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[blahynd-lee] /ˈblaɪnd li/
in a blind manner:
We felt our way blindly through the black tunnel.
without understanding, reservation, or objection; unthinkingly:
They followed their leaders blindly.
without continuation:
The passage ended blindly 50 feet away.
Origin of blindly
before 900; Middle English; Old English blindlīce; see blind, -ly
Related forms
overblindly, adverb Unabridged
Based on the Random House Dictionary, © Random House, Inc. 2016.
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Examples from the Web for blindly
Contemporary Examples
Historical Examples
  • His thoughts now leaped to the end as blindly as they had shrunk from it before.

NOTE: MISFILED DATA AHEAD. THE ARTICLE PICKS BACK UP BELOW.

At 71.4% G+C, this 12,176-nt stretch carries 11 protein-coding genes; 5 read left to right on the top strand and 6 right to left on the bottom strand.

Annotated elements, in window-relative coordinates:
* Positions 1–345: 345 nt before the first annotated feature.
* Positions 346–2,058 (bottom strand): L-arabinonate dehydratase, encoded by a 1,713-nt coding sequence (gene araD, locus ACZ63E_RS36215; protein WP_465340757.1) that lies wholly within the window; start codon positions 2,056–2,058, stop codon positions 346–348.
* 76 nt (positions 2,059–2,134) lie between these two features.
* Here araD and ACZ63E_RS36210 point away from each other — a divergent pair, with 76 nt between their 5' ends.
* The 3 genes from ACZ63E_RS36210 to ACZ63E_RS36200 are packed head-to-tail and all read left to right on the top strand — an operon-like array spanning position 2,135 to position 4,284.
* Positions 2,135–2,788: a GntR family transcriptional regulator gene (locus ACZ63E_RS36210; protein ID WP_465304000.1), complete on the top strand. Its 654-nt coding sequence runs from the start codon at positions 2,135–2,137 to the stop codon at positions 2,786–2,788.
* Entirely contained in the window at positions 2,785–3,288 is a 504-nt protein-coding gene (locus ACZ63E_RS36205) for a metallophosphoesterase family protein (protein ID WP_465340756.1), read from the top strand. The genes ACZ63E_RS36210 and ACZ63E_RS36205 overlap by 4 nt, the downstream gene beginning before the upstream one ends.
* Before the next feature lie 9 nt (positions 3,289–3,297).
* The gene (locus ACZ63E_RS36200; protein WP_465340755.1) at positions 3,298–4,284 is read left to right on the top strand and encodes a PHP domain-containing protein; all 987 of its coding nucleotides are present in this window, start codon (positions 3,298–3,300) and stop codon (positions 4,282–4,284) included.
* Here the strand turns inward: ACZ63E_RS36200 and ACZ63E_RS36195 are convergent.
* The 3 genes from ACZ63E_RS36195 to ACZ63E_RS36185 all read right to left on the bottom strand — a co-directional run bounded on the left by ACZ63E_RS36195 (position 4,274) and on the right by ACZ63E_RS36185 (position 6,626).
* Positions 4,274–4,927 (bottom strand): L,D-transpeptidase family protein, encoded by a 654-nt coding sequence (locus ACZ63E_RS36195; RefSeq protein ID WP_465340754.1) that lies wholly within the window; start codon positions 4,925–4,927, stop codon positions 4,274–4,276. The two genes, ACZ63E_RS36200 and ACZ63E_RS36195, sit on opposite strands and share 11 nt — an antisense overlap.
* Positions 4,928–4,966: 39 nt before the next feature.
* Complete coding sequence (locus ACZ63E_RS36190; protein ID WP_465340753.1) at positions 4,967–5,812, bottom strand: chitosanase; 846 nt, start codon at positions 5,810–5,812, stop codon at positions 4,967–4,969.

Audrey Craven May Sinclair
  • Had she shut the drawing-room window when she returned so blindly?

    Beyond John Galsworthy
  • Sandy climbed down from the saddle, and waded about blindly in the shallow water, with groping hands.

  • My lawyer's sense tells me that you are wrong—foolishly, blindly wrong.

    Sundry Accounts Irvin S. Cobb
  • We marched loosely and blindly, and they came on us unawares.

    The Path of the King John Buchan
Word Origin and History for blindly

Old English blindlice; see blind (adj.) + -ly (2).

Online Etymology Dictionary, © 2010 Douglas Harper
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